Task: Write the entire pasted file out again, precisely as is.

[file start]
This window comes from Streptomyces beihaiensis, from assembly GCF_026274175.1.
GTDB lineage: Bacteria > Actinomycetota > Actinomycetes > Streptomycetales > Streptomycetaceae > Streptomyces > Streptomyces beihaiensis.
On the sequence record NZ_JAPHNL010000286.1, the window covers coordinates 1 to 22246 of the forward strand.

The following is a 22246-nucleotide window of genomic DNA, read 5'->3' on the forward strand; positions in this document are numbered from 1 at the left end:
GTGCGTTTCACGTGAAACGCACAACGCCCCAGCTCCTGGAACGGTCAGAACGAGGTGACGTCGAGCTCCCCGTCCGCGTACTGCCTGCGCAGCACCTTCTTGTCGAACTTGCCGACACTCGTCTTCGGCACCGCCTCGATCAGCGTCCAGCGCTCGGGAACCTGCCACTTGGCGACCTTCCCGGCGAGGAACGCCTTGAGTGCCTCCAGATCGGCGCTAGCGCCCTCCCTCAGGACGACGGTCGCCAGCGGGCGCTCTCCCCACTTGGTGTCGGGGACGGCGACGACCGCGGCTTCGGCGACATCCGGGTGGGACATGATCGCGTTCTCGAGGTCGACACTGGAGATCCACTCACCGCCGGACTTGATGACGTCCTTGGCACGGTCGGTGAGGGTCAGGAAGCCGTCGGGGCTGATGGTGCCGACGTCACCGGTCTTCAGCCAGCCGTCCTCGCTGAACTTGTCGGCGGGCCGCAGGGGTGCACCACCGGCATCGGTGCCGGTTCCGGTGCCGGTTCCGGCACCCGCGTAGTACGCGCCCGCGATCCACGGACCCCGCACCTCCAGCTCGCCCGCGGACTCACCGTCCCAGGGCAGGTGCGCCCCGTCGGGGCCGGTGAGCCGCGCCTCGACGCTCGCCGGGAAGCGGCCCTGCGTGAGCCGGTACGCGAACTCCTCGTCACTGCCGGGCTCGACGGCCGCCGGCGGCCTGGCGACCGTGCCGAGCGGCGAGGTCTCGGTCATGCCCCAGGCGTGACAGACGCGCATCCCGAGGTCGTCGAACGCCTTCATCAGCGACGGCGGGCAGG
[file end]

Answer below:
This window comes from Streptomyces beihaiensis, from assembly GCF_026274175.1.
GTDB lineage: Bacteria > Actinomycetota > Actinomycetes > Streptomycetales > Streptomycetaceae > Streptomyces > Streptomyces beihaiensis.
On the sequence record NZ_JAPHNL010000286.1, the window covers coordinates 1 to 22246 of the forward strand.

The following is a 22246-nucleotide window of genomic DNA, read 5'->3' on the forward strand; positions in this document are numbered from 1 at the left end:
GTGCGTTTCACGTGAAACGCACAACGCCCCAGCTCCTGGAACGGTCAGAACGAGGTGACGTCGAGCTCCCCGTCCGCGTACTGCCTGCGCAGCACCTTCTTGTCGAACTTGCCGACACTCGTCTTCGGCACCGCCTCGATCAGCGTCCAGCGCTCGGGAACCTGCCACTTGGCGACCTTCCCGGCGAGGAACGCCTTGAGTGCCTCCAGATCGGCGCTAGCGCCCTCCCTCAGGACGACGGTCGCCAGCGGGCGCTCTCCCCACTTGGTGTCGGGGACGGCGACGACCGCGGCTTCGGCGACATCCGGGTGGGACATGATCGCGTTCTCGAGGTCGACACTGGAGATCCACTCACCGCCGGACTTGATGACGTCCTTGGCACGGTCGGTGAGGGTCAGGAAGCCGTCGGGGCTGATGGTGCCGACGTCACCGGTCTTCAGCCAGCCGTCCTCGCTGAACTTGTCGGCGGGCCGCAGGGGTGCACCACCGGCATCGGTGCCGGTTCCGGTGCCGGTTCCGGCACCCGCGTAGTACGCGCCCGCGATCCACGGACCCCGCACCTCCAGCTCGCCCGCGGACTCACCGTCCCAGGGCAGGTGCGCCCCGTCGGGGCCGGTGAGCCGCGCCTCGACGCTCGCCGGGAAGCGGCCCTGCGTGAGCCGGTACGCGAACTCCTCGTCACTGCCGGGCTCGACGGCCGCCGGCGGCCTGGCGACCGTGCCGAGCGGCGAGGTCTCGGTCATGCCCCAGGCGTGACAGACGCGCATCCCGAGGTCGTCGAACGCCTTCATCAGCGACGGCGGGCAGG